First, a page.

Seeds Planted in Vietnam Flourish in Activism on Iraq
Wednesday, March 28, 2007
Mike Marceau and O.P. Ditch both served in the Vietnam War. But one's dedication to the military mission became the other's disillusion. The conflict set them on profoundly different paths in life, propelled them into activism over the war in Iraq and deposited them on opposite sides of the barricades at this month's antiwar march on the Pentagon.
Marceau, vice president of the local chapter of Veterans for Peace, wore a black T-shirt with a white dove of peace and was among a large number of vets who led the march for an end to the war. Ditch, active in FreeRepublic.com, stood on the restive sidelines with other vets who called themselves Gathering of Eagles, waving a large American flag to show support for the mission in Iraq until victory is achieved.
With the war in Iraq going on for four years, Vietnam vets on both sides of the issue have begun to take leading roles in trying to shape public opinion and direct its course. But which side they take, which reports they believe and whom they trust depends largely on how they fared in the crucible that divided the country more than three decades ago.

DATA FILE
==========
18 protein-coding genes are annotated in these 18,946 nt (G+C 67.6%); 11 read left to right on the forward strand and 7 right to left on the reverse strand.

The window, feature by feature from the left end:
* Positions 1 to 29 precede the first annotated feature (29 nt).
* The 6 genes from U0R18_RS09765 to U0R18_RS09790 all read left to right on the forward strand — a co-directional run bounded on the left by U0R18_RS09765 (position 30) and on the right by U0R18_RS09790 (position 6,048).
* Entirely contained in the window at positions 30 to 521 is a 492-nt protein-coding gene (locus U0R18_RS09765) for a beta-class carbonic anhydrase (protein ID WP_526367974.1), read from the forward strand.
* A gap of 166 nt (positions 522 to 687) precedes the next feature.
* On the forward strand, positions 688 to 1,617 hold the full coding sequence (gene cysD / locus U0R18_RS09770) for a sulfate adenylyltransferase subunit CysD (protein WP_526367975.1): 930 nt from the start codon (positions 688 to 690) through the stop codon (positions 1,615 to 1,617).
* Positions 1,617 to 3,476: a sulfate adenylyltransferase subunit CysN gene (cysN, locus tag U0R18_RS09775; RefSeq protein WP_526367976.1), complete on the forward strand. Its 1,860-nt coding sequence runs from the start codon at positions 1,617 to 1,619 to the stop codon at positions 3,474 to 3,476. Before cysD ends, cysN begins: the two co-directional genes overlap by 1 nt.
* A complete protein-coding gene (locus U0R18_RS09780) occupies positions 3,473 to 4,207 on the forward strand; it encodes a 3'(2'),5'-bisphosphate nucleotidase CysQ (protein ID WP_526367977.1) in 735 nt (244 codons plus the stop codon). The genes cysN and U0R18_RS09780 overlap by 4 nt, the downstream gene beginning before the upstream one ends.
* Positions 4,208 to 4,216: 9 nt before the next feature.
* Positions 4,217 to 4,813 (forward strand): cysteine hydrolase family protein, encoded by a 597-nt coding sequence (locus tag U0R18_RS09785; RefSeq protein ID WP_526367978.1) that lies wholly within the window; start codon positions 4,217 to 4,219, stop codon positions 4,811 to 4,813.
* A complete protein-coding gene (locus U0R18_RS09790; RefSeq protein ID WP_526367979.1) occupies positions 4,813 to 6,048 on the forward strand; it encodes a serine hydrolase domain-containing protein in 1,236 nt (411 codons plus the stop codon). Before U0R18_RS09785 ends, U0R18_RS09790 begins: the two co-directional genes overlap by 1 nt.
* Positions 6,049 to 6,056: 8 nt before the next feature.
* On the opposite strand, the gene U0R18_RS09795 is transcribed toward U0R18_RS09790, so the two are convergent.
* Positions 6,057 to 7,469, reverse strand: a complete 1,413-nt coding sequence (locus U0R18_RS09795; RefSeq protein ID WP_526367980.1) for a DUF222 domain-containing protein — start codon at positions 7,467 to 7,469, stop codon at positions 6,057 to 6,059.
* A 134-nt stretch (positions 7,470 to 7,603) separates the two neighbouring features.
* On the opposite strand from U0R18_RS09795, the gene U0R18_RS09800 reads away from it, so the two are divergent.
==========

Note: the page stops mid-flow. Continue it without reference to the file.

For Marceau, who lives in Silver Spring, Vietnam taught him he could not trust the government. "We knew back then the numbers of casualties they were giving out were just fabricated," he said. "We need to get our troops out of Iraq no matter what happens. This war was based on lies and misrepresentation of intelligence."
For Ditch, who lives in Woodbridge, the lesson of Vietnam is to make sure that what he calls the negative mainstream media do not weaken the government's will to fight. "I didn't have any qualms about the reasons we went in" to Iraq, Ditch said. "The one person that I know that has the most intelligence and knows what is going on better than anybody is our commander in chief."
Both say the other side is misinformed. Both say they are the ones supporting the troops.
Said Ditch: "How can you support the troops without supporting the mission?"
Said Marceau: "One of the things we learned after Vietnam is that you can separate the war from the warrior."
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The answering machine at Mike Marceau's home says it all: "Speak slowly and clearly so the National Security Agency people can monitor this call without too much trouble."
Marceau, 58, was born at Bethesda Naval Hospital and was the son of a career Navy man. After high school, he lasted just three months at the University of Maryland. "The late '60s wasn't a good time to be out of college," he said.
He got his draft notice on his 20th birthday and was "in country" in Vietnam by September 1969. He worked as a telephone operator in the 43rd Signal Corps, stationed at Pleiku in the central highlands to serve the Army's 4th Infantry Division.